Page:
“Good enough for evidence?” Stanley had no interest in busting a Digital Age peeping Tom.

“Yeah.” Hill perked up. “Around midnight the last few nights, he’s come onto our property by the stairs up from the beach. He throws pebbles at her bedroom window, like a teenager. She lets him in, they have their token drink, then things get rated X.”

“How can I see the video?” Stanley asked and just as soon realized he’d better amend the question to forestall the laughter of the marines watching through the two-way mirror. He had a collegial rapport with them, born of a mutual love of football and the fact that he’d started at tailback for Stanford. Still, they’d never let him live this down. “To know if it’s Abdullah, I mean.”

“Are the guys watching through the mirror going to shoot me if I reach into my pocket?” Hill asked.

“It depends what’s in the pocket.”

“My cell. I downloaded a couple of video files from the stapler.”

Stanley nodded and Hill fished the phone from his sweatpants. A few thumbstrokes later, the tiny computer was playing astonishingly clear and vibrant footage of the nanny and her scruffy middle-aged guest. In each other’s embrace, they tumbled onto a four-poster bed.

Incredible luck, thought Stanley, that the owner of the staplercam in Saint-Jean Cap Ferrat happened to be American. And on top of that, an expert with cameras. Half a dozen analysts as well as a team of techs with facial recognition software would weigh in shortly, but Stanley was certain from first glance: They’d found Fat Elvis.

It was a simple matter now to speed-dial the requisite players at the Direction Centrale du Renseignement Intérieur, or DCRI—essentially the French FBI—then go grab Abdullah. But first Stanley needed a CIA green light. This was the most difficult step in any operation. Coming to terms with that had been the greatest challenge in his professional career.

Seated in his spacious office in the embassy’s B Section annex, which had been built in the thirties with a nod to ancient Athens, he generated both an intel report and an operational proposal for his branch chief. Once the branch chief affixed his digital signature, the documents would be forwarded to the station chief, a bright and talented man, who, like many of his peers, suffered from Umpire Syndrome—the umpire who makes the right call goes unnoticed whereas the umpire who blows a call draws the crowd’s attention. The CIA’s turf system burdened station chiefs with steep penalties for failure and relatively little reward for success, making them risk-averse.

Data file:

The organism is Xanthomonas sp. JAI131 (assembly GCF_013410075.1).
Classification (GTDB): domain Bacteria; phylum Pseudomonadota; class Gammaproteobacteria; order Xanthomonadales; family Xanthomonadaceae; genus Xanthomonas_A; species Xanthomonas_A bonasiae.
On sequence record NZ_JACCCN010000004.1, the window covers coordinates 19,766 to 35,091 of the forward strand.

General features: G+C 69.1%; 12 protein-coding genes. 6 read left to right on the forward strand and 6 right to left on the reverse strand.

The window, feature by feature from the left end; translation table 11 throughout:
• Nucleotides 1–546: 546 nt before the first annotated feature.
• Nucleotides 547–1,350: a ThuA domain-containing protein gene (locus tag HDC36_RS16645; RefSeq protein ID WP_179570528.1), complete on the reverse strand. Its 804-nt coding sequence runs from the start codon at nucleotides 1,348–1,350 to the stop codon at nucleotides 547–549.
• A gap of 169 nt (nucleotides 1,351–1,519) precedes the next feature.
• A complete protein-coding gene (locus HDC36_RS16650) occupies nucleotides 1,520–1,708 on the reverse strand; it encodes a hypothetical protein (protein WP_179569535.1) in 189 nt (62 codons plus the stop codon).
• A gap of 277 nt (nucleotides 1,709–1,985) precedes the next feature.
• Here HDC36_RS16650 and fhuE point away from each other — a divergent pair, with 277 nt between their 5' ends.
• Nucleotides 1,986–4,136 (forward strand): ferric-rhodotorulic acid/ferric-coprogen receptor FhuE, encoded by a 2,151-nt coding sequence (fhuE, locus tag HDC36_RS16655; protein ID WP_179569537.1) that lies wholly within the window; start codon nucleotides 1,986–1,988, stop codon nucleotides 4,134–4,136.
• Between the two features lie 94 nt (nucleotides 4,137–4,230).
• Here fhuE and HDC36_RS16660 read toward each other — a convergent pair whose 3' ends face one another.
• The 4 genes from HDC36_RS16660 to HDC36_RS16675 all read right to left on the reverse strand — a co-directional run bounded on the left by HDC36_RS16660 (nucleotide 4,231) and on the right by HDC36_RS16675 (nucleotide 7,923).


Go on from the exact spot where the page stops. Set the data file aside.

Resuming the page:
Stanley suspected his station chief would elect to hand the ball off to the French. Still there was a chance that Stanley’s proposed plan would fly. The French were notorious fumblers, and the station chief stood to get the blame if they screwed up the Abdullah op. So he might come on board. If so, he would have to cable headquarters for further authorizations.

Stanley dispatched a flash precedence cable to him, then sat back and reflected on how much easier his target had it. Weapons salesmen and terrorists didn’t have to check in with their own bureaucrats in each country. In Europe, such criminals barely needed to slow down as they crossed international borders. CIA officers could follow only with a ream of permissions.

For years the system had riled Stanley. But his piss and vinegar dwindled in direct proportion to his remaining service time. He’d leaped last year at the Paris hitch, not because of the city’s aesthetic appeal—he ate most of his dinners at one of the better McDonald’s knockoffs—but because of the ease of the job. Not only was France an ally, but it had a free press that did a better job providing intel than most intelligence services could. There had been more targets in Detroit, Michigan, his first posting, because of the city’s large immigrant community.

Back then, driven by unadulterated love for his country, the magna cum laude Stanford grad had turned down jobs that would have paid him more as a rookie than he could ever earn in a year in the CIA unless he was named director. Having now served for twenty-seven years, he had just three to go before he could retire with full benefits. Accordingly, like management, the last thing he wanted was a flap.

His thoughts were interrupted by the fusion of electronic beeps that signified the arrival of a cable.

He input his pass code and clicked open the dispatch. It had been just seven minutes since he’d sent his request. It was doubtful that anyone would have had time to type anything more than “NO.” Instead he read: